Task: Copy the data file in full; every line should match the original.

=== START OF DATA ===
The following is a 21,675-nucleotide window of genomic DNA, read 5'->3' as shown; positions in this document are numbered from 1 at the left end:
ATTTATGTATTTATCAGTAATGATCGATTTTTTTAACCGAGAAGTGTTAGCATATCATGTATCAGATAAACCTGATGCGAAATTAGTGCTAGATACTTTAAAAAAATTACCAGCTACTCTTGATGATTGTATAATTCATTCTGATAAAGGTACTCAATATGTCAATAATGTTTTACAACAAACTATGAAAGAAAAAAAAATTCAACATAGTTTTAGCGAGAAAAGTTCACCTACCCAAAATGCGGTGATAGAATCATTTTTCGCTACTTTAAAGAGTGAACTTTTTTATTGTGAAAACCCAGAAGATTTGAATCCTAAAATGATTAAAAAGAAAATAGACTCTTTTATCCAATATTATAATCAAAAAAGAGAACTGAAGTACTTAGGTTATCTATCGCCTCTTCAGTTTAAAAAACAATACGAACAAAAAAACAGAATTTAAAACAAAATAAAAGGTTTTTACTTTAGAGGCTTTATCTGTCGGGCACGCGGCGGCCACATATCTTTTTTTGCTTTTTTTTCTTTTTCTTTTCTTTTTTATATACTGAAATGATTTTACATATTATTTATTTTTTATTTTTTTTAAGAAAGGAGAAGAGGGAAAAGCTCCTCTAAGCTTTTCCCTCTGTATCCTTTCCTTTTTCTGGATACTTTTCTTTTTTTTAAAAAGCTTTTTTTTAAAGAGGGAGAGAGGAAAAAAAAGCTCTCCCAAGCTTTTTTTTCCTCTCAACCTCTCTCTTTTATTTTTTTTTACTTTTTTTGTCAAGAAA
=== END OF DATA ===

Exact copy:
The following is a 21,675-nucleotide window of genomic DNA, read 5'->3' as shown; positions in this document are numbered from 1 at the left end:
ATTTATGTATTTATCAGTAATGATCGATTTTTTTAACCGAGAAGTGTTAGCATATCATGTATCAGATAAACCTGATGCGAAATTAGTGCTAGATACTTTAAAAAAATTACCAGCTACTCTTGATGATTGTATAATTCATTCTGATAAAGGTACTCAATATGTCAATAATGTTTTACAACAAACTATGAAAGAAAAAAAAATTCAACATAGTTTTAGCGAGAAAAGTTCACCTACCCAAAATGCGGTGATAGAATCATTTTTCGCTACTTTAAAGAGTGAACTTTTTTATTGTGAAAACCCAGAAGATTTGAATCCTAAAATGATTAAAAAGAAAATAGACTCTTTTATCCAATATTATAATCAAAAAAGAGAACTGAAGTACTTAGGTTATCTATCGCCTCTTCAGTTTAAAAAACAATACGAACAAAAAAACAGAATTTAAAACAAAATAAAAGGTTTTTACTTTAGAGGCTTTATCTGTCGGGCACGCGGCGGCCACATATCTTTTTTTGCTTTTTTTTCTTTTTCTTTTCTTTTTTATATACTGAAATGATTTTACATATTATTTATTTTTTATTTTTTTTAAGAAAGGAGAAGAGGGAAAAGCTCCTCTAAGCTTTTCCCTCTGTATCCTTTCCTTTTTCTGGATACTTTTCTTTTTTTTAAAAAGCTTTTTTTTAAAGAGGGAGAGAGGAAAAAAAAGCTCTCCCAAGCTTTTTTTTCCTCTCAACCTCTCTCTTTTATTTTTTTTTACTTTTTTTGTCAAGAAA